Traditional Brisket 8.000

Stacy Zarin Goldberg for The Washington Post; food styling by Lisa Cherkasky for The Washington Post

Apr 8, 2019

Cookbook author Paula Shoyer likes to use a second cut brisket (also known as "point"), because she says the first cut (also known as "flat") does not get soft enough while cooking.

You may also use vegetable oil instead of coconut oil, which makes this brisket more Keto-friendly. Please note that this recipe calls for coconut flour (instead of potato starch), and that ingredient is not kosher for Passover.

Make Ahead: The brisket tastes even better after a day's refrigeration. It may be made up to 2 days in advance and refrigerated; or frozen for up to 3 months. If frozen, defrost in the refrigerator overnight; reheat, covered, with its sauce in a 300-degree oven until warmed through.


Servings:
8 - 10

When you scale a recipe, keep in mind that cooking times and temperatures, pan sizes and seasonings may be affected, so adjust accordingly. Also, amounts listed in the directions will not reflect the changes made to ingredient amounts.

Tested size: 8-10 servings

Ingredients
  • 2 tablespoons plus 1/2 teaspoon coconut or other oil, or more as needed
  • 1 tablespoon coconut flour, or more as needed (see headnote)
  • 4 1/2 to 5 pounds second-cut brisket (see headnote)
  • 1 tablespoon plus 1 teaspoon sweet paprika
  • 1 tablespoon plus 1 teaspoon granulated garlic (a.k.a. garlic powder)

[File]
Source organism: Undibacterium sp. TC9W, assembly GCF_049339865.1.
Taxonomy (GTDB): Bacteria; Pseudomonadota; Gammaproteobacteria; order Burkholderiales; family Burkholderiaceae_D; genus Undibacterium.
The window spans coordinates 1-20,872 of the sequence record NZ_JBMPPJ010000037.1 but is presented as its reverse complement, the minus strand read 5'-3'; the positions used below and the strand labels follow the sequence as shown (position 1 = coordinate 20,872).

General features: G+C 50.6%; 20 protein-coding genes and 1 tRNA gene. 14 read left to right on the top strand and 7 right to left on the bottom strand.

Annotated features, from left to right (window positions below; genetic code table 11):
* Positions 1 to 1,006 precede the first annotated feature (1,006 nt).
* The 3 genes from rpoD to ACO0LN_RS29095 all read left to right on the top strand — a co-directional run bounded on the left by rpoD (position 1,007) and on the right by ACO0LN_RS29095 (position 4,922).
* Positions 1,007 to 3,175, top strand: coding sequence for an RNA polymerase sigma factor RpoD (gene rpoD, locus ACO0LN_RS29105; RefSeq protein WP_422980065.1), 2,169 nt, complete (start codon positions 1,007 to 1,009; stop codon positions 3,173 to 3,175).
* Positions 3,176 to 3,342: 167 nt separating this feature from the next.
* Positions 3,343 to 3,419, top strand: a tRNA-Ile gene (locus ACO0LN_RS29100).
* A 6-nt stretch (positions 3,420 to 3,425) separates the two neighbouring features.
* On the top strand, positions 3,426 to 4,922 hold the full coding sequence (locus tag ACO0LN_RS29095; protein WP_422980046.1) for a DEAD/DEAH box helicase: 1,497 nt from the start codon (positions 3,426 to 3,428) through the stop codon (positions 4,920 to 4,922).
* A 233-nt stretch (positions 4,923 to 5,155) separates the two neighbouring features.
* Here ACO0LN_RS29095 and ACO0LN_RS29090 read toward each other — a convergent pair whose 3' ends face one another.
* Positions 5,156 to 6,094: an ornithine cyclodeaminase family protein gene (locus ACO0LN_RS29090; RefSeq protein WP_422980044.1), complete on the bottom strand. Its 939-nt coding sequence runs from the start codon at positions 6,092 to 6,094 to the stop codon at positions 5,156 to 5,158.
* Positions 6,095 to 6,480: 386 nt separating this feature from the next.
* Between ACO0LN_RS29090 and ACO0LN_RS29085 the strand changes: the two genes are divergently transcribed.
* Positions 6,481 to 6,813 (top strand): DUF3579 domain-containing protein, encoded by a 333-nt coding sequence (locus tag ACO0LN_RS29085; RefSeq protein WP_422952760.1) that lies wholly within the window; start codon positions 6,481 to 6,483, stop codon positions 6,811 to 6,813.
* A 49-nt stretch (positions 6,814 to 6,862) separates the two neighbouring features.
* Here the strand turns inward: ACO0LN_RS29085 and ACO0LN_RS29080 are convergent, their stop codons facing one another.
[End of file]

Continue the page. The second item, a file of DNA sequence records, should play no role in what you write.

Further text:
• 1 tablespoon onion powder
  • 1/2 teaspoon kosher salt
  • 1/2 teaspoon freshly ground black pepper
  • 4 large tomatoes, quartered, seeded and cut into 2-inch chunks
  • 1 1/2 cups water
  • 1 tablespoon chopped flat-leaf parsley, for garnish (optional)

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Directions

Preheat the oven to 350 degrees.

Heat the 2 tablespoons of coconut oil in a large skillet over medium-high heat.

Sprinkle the coconut flour on both sides of the meat, shaking off the excess, then place the brisket in the pan; sear for 3 to 4 minutes per side, until you see crispy bits on the meat. Transfer to a roasting pan to cool a bit. (If you are working with two brisket pieces, add 1 to 2 teaspoons coconut oil to the pan before you brown the second piece.)

Stir the paprika, garlic powder, onion powder, salt and pepper in a small bowl until well incorporated. This is your spice mix.

Reduce the heat to medium-low; add the remaining 1/2 teaspoon of oil to the skillet. Once it is hot, add the tomatoes and cook for 3 minutes, until they break down a bit, stirring often. Add a heaping tablespoon of the spice mix and all the water; increase the heat to medium-high and cook for 3 minutes, stirring occasionally, until everything is well incorporated.

Meanwhile, rub the remaining spice mixture all over the seared brisket; then pour the tomato mixture over the meat. Cover the roasting pan with heavy-duty aluminum foil (without letting it touch the sauce or meat); roast (middle rack) for about 1 hour.

Remove the pan from the oven and transfer the meat to a cutting board. Trim any fat that has not rendered, if desired. Cut the brisket against the grain into 1/3-inch thick slices. Return them to the roasting pan, tucking them in so they are covered with the sauce as much as possible. Re-cover with foil and roast for about 1 hour, or until the meat is fork-tender.

Sprinkle the parsley, if using, on top of the brisket and serve.

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Recipe Source

From cookbook author Paula Shoyer.

Tested by Andy Sikkenga.

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